Fiction unfortunately fall into the same chasm with this tribute, which has all of the sullen ennui of the nineties Velvets appreciators and none of the high energy of the seventies form. Led by former Plastic People bassist Milan Hlavsa, Fiction might mean well with their covers of choice Velvets favorites but just like every other Velvets cover since what...1980 or so their tenth-generation appreciation seems to have lost a lot in the transition. Not only with the glossy sound quality which certainly does not help the music but the performance in general which has the same flyspeck-free cleanliness and freckle-faced "aw shucks" feeling as just about every other kid who got in on the game twennyfive years after the fact and thinks that modern rock music began with that folkie cover of "Sweet Jane" he heard at some freak hootenanny last year. I mean, how many silky-smooth covers of "Femme Fatale" have you heard these past few decades, all sounding the same with that quasi-lounge female vocal and perhaps the right amount of processed cheese digitalis to make this one a cooker on whatever is left of the College Radio market? Do we need any more??? I mean, isn't one J. Neo Marvin bad enough?????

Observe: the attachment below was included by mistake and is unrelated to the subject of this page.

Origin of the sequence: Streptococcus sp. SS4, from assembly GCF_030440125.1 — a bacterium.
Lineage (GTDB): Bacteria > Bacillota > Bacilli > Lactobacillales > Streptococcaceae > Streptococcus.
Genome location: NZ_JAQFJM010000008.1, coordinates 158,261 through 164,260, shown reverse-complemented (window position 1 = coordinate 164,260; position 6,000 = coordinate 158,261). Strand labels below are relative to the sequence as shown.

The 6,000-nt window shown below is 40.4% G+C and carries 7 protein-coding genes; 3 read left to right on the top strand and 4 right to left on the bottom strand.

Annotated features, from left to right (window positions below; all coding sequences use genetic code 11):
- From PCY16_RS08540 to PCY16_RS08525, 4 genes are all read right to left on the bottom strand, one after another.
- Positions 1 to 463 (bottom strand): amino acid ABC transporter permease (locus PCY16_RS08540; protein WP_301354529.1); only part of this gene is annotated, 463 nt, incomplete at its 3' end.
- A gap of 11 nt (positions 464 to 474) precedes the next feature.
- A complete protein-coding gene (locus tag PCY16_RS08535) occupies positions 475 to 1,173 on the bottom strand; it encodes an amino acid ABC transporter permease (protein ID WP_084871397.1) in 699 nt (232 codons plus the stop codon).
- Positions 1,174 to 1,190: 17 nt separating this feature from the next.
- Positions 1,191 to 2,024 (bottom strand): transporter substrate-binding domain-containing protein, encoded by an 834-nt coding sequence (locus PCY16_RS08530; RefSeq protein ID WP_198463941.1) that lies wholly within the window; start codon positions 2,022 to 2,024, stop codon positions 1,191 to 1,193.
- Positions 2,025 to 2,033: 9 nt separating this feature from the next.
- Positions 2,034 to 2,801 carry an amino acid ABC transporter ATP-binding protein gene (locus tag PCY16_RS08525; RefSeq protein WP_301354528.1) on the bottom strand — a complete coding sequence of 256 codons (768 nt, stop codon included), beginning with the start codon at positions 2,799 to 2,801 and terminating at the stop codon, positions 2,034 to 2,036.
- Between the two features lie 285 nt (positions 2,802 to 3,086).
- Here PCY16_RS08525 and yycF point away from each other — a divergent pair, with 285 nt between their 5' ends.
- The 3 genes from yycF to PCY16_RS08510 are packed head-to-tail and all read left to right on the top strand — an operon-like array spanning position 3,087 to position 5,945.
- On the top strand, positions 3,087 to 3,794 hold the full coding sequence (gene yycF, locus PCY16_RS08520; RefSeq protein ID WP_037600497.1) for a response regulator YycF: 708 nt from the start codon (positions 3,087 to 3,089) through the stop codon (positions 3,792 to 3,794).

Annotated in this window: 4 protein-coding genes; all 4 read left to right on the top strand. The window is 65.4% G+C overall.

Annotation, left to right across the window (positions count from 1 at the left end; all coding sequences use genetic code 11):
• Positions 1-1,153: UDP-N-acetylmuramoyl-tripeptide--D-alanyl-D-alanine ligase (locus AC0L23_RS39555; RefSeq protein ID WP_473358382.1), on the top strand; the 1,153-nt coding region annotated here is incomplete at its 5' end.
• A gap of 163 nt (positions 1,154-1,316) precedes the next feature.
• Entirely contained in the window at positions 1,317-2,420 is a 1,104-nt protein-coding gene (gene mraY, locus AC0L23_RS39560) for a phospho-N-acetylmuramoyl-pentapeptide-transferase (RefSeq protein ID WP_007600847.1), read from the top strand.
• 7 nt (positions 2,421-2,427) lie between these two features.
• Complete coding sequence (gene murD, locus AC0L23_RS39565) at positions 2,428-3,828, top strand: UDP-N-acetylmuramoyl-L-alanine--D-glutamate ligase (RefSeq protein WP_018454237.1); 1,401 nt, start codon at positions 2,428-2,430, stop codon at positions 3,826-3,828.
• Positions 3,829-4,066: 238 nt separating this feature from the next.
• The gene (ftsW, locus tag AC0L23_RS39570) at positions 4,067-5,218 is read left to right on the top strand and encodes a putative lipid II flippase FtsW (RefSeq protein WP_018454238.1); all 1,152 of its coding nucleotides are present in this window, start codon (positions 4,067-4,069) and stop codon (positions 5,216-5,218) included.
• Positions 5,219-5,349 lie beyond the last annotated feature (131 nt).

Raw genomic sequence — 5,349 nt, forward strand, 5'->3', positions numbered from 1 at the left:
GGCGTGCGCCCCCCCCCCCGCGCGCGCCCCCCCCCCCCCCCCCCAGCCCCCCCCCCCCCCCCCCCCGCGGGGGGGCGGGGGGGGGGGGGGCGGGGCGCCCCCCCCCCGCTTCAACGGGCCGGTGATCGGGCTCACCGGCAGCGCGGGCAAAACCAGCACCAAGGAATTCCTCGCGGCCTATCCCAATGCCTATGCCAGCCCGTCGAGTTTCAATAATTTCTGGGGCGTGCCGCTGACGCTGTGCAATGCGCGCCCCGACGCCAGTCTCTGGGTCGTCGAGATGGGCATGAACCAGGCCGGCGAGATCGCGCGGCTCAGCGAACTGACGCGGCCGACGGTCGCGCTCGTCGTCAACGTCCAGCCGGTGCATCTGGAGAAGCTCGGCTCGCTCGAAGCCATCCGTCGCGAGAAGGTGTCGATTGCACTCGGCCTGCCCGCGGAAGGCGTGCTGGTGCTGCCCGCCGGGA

Funny, I kinda remembered that I did like this 'un back inna day, but listening to it now just made me feel even queasier than I did the time I decided to wash two dill pickles down with a can of Cream Ale. Maybe I am just getting older, too old enough to remember that fresh young world with all its musical promise that drove me to fanzines and phone pestering just about anyone within sight back when this music really seemed to speak to me in an everyday, suburban slob way? Maybe not, but if the sound of Fiction is supposed to be where Velvetisms stood in the nineties and beyond, then just gimme an old copy of ARCHETYPES with its sub-sputum pressing and call me an old reactionary! It might make me look retrogarde now, but a thousand years from now I'm sure I'll look a whole lot more sane than any of you!